October 2011 - Overhead Hazards

Safety Alert Type: 
British Columbia
Date of Incident / Close Call: 
Company Name: 
BC Forest Safety Council
Details of Incident / Close Call: 

Heads Up for Hazards

The surveyor had just finished throwing her last plot of the day when the wind picked up. She marked the plot center and pocketed her marker. The cool fall wind, which had been consistent all day now suddenly picked up as the clouds moved in threatening rain or snow. ‘Perfect timing’ she thought as she turned and began picking her way through the block back to the truck. Now that it was late October, her boss wanted the crew to be off the bush roads before dark. At this time of year daylight faded quickly and the area was prone to sudden weather changes. The radio crackled to life “You planning on spending the night? Let’s go!” From high on the block she could see her partner Sam was already back at the truck. “Yeah, yeah I’m coming. Looks like just in time too. I think it might snow.” She replied. There was a brief pause then Sam was back on “Yeah, I couldn’t hear any of that with the wind. Just hurry up”

She picked her way down the hill and headed towards where the truck was parked at the block entrance. Sam was sitting on the tailgate as she approached. She reached the top of the embankment and started down to the road when a sharp snap caught her attention. Turning to face the treeline she saw a spruce branch had broken free and was sailing towards her. She ducked instinctively as the branch swept past and landed heavily on the road between her and Sam. “Holy geez!” Sam exclaimed “Let’s get out of here before the rest of the tree comes down too!”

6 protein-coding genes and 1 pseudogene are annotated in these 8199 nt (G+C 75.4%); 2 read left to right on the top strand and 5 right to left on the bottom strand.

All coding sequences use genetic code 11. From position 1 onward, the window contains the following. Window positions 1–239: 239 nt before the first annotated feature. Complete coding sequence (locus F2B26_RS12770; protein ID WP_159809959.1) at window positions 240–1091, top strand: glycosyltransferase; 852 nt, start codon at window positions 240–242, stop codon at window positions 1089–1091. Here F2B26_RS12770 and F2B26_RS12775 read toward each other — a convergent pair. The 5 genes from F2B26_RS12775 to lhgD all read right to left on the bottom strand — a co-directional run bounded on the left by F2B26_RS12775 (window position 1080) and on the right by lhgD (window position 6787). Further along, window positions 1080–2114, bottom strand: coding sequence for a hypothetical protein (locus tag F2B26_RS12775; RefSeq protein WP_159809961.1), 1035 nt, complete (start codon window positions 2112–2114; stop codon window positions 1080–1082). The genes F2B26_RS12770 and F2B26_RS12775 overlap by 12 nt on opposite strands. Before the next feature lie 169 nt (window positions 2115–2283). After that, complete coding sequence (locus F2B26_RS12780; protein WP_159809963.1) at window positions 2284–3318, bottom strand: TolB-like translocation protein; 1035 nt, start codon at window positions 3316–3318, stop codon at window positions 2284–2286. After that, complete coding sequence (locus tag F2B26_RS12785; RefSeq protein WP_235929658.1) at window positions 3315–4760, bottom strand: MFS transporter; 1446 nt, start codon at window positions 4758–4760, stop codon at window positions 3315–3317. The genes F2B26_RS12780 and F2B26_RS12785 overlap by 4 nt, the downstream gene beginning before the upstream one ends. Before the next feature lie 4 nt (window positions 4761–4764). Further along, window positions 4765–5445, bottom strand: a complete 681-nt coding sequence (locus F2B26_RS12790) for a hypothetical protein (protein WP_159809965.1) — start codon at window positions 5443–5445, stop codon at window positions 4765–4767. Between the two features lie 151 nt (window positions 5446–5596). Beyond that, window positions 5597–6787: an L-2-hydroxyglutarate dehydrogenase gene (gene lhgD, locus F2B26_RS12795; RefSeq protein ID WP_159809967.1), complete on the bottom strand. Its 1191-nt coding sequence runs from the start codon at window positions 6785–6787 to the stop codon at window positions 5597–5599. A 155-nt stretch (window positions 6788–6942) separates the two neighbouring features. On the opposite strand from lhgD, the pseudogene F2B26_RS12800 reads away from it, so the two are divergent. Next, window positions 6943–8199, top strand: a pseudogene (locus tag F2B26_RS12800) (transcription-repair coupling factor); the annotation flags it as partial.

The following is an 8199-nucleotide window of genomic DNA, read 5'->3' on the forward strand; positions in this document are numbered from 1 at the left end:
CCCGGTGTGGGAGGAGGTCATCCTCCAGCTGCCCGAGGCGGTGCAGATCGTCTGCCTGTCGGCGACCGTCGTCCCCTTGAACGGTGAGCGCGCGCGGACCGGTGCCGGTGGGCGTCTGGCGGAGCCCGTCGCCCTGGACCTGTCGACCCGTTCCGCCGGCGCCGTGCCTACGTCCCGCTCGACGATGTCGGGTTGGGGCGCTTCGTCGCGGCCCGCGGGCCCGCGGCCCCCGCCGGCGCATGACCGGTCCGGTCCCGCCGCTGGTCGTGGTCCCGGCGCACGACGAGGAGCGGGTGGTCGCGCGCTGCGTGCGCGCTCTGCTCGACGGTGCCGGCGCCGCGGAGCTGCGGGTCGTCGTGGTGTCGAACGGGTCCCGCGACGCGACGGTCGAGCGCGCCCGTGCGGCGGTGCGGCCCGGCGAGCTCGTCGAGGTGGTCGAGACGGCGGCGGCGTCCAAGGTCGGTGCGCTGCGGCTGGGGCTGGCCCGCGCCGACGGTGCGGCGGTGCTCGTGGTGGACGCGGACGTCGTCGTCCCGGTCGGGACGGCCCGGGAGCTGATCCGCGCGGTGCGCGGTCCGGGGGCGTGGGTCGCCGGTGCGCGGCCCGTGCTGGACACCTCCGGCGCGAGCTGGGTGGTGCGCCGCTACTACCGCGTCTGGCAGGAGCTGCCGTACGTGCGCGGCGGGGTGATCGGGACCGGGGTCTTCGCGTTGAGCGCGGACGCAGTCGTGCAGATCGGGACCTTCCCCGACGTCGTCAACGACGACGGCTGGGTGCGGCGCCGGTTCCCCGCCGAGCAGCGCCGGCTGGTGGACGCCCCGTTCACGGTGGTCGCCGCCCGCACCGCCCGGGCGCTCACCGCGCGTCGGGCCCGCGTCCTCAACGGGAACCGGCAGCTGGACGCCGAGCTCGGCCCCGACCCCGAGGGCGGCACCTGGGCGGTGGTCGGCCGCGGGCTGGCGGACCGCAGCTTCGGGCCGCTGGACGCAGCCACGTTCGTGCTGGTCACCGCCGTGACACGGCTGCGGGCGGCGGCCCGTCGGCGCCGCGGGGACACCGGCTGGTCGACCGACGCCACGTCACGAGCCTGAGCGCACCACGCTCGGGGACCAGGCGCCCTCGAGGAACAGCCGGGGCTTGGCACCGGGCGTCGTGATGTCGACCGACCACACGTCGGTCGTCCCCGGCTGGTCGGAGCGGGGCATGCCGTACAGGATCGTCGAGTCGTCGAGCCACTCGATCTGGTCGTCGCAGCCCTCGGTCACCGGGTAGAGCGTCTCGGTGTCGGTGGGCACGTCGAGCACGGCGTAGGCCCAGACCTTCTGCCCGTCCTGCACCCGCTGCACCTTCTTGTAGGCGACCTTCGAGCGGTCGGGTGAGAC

Overhead hazards are an issue for all forestry workers - whether you are a field tech working alongside a retention patch, a log hauler removing wrappers from a load or an equipment operator leaving the cab to perform an inspection.

Learnings and Suggestions: 

  • Worksites should be cleared of overhead and other hazards as possible. Identified hazards should be clearly marked and communicated to the crew.
  • It may be helpful to familiarize workers and supervisors with the Beaufort wind scale (see attached example) to recognize hazard levels while in the field.
  • Company policies around wind and weather events should be reviewed periodically and all workers should be aware of evacuation procedures.
  • Companies may wish to add overhead hazards to their pre-work inspection or site inspection form.
  • Supervisors may wish to encourage reporting from their crew, then act quickly to correct them once reported. Closing off with the crew by discussing how the hazard was dealt with shows workers the company is committed to the safety management system and will help to encourage future reporting.
  • Where possible do not stop or park vehicles or mobile equipment where there is an obvious hazard.
  • During orientations all workers should be made aware of potential hazards including those that seem ‘common sense’
  • It is recommended practice for field workers to check the weather forecast prior to heading into the bush for the day and prepare accordingly.


For more information on this submitted alert: 

Additional Resources

Beaufort Scale

Reprinted with permission from the Mount Washington Observatory

BC Forest Safety Council RADAR packages – Sector specific information on recognizing risks.

File attachments

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